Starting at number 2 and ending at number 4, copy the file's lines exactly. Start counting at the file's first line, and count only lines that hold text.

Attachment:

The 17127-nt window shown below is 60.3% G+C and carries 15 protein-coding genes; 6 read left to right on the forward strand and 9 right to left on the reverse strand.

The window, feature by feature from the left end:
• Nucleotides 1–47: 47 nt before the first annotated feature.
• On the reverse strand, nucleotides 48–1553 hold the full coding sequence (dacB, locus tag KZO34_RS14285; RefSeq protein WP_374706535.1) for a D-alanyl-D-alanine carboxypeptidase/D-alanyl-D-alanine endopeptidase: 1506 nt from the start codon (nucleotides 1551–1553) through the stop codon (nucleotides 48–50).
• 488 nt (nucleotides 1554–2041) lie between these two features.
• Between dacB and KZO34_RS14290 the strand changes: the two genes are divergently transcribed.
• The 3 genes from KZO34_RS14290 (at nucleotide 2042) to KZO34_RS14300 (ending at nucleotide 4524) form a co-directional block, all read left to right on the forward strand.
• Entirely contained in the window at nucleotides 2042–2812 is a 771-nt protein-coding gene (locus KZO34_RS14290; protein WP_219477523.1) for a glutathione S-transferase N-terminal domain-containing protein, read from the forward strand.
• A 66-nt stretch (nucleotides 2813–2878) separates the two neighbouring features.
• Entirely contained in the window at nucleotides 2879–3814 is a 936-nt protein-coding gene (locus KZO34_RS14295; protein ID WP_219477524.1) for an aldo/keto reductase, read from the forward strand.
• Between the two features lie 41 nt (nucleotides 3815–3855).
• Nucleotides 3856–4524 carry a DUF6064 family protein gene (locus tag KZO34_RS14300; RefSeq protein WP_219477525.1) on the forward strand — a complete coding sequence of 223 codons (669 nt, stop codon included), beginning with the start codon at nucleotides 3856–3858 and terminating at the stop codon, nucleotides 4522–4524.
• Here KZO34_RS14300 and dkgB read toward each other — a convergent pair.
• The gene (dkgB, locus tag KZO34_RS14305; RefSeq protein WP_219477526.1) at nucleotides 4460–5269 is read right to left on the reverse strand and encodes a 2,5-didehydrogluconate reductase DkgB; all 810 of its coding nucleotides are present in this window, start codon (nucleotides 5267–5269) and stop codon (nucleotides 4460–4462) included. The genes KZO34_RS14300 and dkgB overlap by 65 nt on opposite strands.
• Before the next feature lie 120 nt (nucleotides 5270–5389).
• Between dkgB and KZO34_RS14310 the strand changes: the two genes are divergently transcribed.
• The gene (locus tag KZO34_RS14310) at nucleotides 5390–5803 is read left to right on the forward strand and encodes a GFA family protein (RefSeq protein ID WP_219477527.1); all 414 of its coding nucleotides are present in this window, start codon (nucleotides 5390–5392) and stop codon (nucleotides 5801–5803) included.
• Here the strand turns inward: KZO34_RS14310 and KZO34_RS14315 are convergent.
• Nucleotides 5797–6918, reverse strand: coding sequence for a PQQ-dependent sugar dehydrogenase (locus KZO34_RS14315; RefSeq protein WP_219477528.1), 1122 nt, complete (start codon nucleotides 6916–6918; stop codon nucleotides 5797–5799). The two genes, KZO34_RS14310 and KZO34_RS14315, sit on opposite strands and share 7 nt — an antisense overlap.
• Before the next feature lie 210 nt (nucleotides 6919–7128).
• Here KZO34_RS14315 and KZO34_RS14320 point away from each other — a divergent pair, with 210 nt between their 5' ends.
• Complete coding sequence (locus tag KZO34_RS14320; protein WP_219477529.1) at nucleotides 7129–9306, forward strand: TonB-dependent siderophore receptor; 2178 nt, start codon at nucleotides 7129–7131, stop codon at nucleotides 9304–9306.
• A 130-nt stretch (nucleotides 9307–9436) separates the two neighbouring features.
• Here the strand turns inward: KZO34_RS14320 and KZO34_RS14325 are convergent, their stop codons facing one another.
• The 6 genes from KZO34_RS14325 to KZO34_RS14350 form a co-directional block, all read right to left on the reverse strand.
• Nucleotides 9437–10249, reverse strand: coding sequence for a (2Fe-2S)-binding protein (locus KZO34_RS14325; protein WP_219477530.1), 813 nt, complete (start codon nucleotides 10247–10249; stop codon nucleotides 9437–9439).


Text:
The window, feature by feature from the left end:
• Nucleotides 1–47: 47 nt before the first annotated feature.
• On the reverse strand, nucleotides 48–1553 hold the full coding sequence (dacB, locus tag KZO34_RS14285; RefSeq protein WP_374706535.1) for a D-alanyl-D-alanine carboxypeptidase/D-alanyl-D-alanine endopeptidase: 1506 nt from the start codon (nucleotides 1551–1553) through the stop codon (nucleotides 48–50).